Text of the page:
Wednesday, May 27, 2009

Art Show Mode

(Click on the thumbnail for the bigger, better version)

I am still in Art Show mode and, because of the images I am working on, I can only see horses, as you can tell by the picture above. Because the equine part of the show in May got the most attention, I have added only new work that capitalizes on that interest. The new work for the June 5th show consists mostly of stylized pieces such as the one here, and most of them involved considerable Photoshop work. Once again, I enjoy that part of the job, so it hasn’t been drudgery. Still, I have my days when I think that I am tired of the monitor screen, don’t want to touch the mouse, and just want to take new photographs. As you might guess, the start of my SoFoBoMo project is still at least a week away and I am getting a little antsy about that. Finally, I am in the midst of framing for the show with ninety percent of the printing done, but I won’t wrap this up for a few more days.

When I am doing this much processing, it seems I slip almost completely into a non-verbal mode. Anyone who visits this blog frequently knows that most of the time I can happily chatter on almost endlessly about almost nothing. But, when I am working on certain types of pictures, I tend to sink down into another kind of being and there aren’t many words there. That’s where I have spent most of the last week.

Not surprisingly, preparation for this show has been a learning experience. The learning is in the form of a reminder. Some of the new pieces were worked on months ago (years in some cases), but were never printed; and, while the files looked fine to me on the screen, test prints proved that they were not quite ready for prime time, after all. It is amazing, isn’t it, how great the distance between “almost good enough” to “yes, that’s what I was looking for”? Those last few tweaks go slowly for me, partly because I often need to walk away from an image for a while and come back to it with fresh eyes.

And that’s not the half of it. When I am working on a new piece, I usually have no clue where I am headed. I just know that there is the shadow of something in the photograph and I won’t be content until I have coaxed that out. And, wouldn’t it be fun if it were as simple as sprinkling some Photoshop fairy dust on the image and waiting for the new image to magically emerge? Still, the ability to transform a photograph so profoundly (even with hours of patient starting, backing up, and starting again) to ultimately produce something that touches people is almost magical to me.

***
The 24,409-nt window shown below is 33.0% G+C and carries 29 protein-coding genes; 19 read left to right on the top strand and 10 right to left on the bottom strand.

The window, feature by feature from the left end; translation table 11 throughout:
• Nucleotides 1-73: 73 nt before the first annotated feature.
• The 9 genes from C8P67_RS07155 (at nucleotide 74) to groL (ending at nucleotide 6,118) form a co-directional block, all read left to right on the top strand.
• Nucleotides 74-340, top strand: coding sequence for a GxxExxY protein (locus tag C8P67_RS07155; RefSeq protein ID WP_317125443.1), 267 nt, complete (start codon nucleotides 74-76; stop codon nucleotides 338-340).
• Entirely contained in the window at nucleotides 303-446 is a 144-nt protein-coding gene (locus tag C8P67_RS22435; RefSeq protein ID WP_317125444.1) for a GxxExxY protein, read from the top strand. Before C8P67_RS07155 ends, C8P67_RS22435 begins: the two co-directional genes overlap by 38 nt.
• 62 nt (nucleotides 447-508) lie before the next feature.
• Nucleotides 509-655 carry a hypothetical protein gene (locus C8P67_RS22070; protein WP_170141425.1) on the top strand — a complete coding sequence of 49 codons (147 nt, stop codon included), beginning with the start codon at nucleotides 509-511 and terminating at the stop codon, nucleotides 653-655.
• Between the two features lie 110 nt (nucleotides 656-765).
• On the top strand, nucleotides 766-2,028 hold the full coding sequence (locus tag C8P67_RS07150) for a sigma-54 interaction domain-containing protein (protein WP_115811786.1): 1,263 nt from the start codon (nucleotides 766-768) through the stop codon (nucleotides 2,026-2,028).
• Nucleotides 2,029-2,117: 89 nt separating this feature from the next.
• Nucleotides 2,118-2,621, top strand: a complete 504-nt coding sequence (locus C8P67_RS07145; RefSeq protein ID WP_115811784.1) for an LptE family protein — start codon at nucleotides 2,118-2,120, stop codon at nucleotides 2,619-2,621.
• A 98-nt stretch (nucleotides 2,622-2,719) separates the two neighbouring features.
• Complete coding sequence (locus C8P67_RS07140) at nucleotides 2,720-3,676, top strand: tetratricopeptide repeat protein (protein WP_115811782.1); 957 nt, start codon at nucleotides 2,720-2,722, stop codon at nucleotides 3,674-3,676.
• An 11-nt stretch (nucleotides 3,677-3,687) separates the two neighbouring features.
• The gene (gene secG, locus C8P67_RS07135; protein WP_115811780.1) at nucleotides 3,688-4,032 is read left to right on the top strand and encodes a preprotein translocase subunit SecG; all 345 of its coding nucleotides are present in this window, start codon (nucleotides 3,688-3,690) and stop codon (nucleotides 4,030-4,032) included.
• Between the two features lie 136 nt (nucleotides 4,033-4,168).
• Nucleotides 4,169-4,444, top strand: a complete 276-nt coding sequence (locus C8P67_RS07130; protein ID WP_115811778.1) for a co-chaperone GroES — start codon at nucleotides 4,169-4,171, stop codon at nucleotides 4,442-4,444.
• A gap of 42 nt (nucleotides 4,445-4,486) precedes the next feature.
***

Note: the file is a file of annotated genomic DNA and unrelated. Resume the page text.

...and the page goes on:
I am quite aware that this talk about so much work in the digital darkroom brings up a sensitive topic for many photographers. If you are purist and don’t think photographs should be tampered with, you would run—not walk away from much of what I produce. I happen to swing back and forth between the two schools of thought. I have periods where I am only interested in photographs that required minimum processing. On the other hand, I go through phases of taking photographs to the point that many viewers aren’t certain what the origins of the image might be. Never having functioned as a photographer prior to digital, I have no allegiance to the purist school. I live there when it pleases me; when I get hungry for something else, I switch back to the fairy dust.


  1. For me the proof is in the results and judging from the image above you've done no wrong--hauntingly beautiful!

    So, if the process makes you something "less then a purist," so be it. Artist have always been rebels to large degree.

  2. Earl - Thanks for your comment and I am delighted that this one affects you. I am okay with that "rebel" tag.

  3. I think it's better to be a fine artist than a "pure" photographer. Art is a higher calling.

    This image is simply stunning, my dear! You are truly called and gifted!

  4. Amy - You are so kind. What a lovely comment and quite assuring. I appreciate your stopping by.

  5. Almost as enticing as a beautifull woman.

  6. Bob - Wow! That's a fascinating observation. I like it!

  7. Anita, what an incredible portrait. I think that this one will sell as soon as, if not sooner than, you can get it on the wall! Wow!

    Regarding that pursists nonsense, not even purists were purist back in the days of film. There were many an hour spent dodging and burning to get the print just right. There were changes of paper, developer, etc, all to get the print just right. There is no such thing as an objective reality. We view it all through our filters, so let your filters be free, my friend!

    As for wanting the magic fairy dust? No thanks! Let me do it the hard way. Let me coax out that image, which interestingly, may be a completely different image given a different day. That's the fun of it. Admit it! ;-)

    By all means, stay in your quiet place for as long as you need. I, and I'm sure others, will still be here when you emerge! You're really hitting your stride. It's a joy to see. Thanks for sharing.

  8. Paul - I certainly hope you are right about this one selling. That bill for all these new frames needs to be paid.

    I know that manipulation of negatives goes way back, so I don't fret a lot about what I am doing. And, you are so right about enjoying it more simply because you can't just sprinkle fairy dust. I can't get interested in the canned ready-made filters in Photoshop because they never seem quite right. Besides, as you observe, the fun part is the nudging, coaxing, and listening part that makes the final product satsifying. I enjoy watching the image gradually emerge.

    Thanks for all the encouraging words. I appreciate the support. You know me—I'll be back soon, chattering away.


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